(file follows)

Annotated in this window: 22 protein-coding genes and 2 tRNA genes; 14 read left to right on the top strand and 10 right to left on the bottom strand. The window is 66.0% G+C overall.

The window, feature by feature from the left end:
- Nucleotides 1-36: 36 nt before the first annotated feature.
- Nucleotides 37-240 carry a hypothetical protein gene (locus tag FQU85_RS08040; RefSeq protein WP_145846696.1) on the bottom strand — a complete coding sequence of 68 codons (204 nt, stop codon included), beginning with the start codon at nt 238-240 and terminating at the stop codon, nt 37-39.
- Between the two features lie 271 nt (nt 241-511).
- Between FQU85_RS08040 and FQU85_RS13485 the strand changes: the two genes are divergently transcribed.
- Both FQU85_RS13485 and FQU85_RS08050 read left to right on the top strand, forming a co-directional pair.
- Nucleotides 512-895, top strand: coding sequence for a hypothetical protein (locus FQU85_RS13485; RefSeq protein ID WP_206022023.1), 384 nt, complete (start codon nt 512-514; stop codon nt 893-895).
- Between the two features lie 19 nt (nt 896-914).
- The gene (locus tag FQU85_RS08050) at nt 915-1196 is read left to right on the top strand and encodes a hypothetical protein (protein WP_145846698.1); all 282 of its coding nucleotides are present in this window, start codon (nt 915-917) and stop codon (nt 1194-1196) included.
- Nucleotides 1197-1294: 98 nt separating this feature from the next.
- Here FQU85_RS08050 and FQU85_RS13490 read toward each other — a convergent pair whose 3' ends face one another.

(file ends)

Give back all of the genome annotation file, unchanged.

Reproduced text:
Annotated in this window: 22 protein-coding genes and 2 tRNA genes; 14 read left to right on the top strand and 10 right to left on the bottom strand. The window is 66.0% G+C overall.

The window, feature by feature from the left end:
- Nucleotides 1-36: 36 nt before the first annotated feature.
- Nucleotides 37-240 carry a hypothetical protein gene (locus tag FQU85_RS08040; RefSeq protein WP_145846696.1) on the bottom strand — a complete coding sequence of 68 codons (204 nt, stop codon included), beginning with the start codon at nt 238-240 and terminating at the stop codon, nt 37-39.
- Between the two features lie 271 nt (nt 241-511).
- Between FQU85_RS08040 and FQU85_RS13485 the strand changes: the two genes are divergently transcribed.
- Both FQU85_RS13485 and FQU85_RS08050 read left to right on the top strand, forming a co-directional pair.
- Nucleotides 512-895, top strand: coding sequence for a hypothetical protein (locus FQU85_RS13485; RefSeq protein ID WP_206022023.1), 384 nt, complete (start codon nt 512-514; stop codon nt 893-895).
- Between the two features lie 19 nt (nt 896-914).
- The gene (locus tag FQU85_RS08050) at nt 915-1196 is read left to right on the top strand and encodes a hypothetical protein (protein WP_145846698.1); all 282 of its coding nucleotides are present in this window, start codon (nt 915-917) and stop codon (nt 1194-1196) included.
- Nucleotides 1197-1294: 98 nt separating this feature from the next.
- Here FQU85_RS08050 and FQU85_RS13490 read toward each other — a convergent pair whose 3' ends face one another.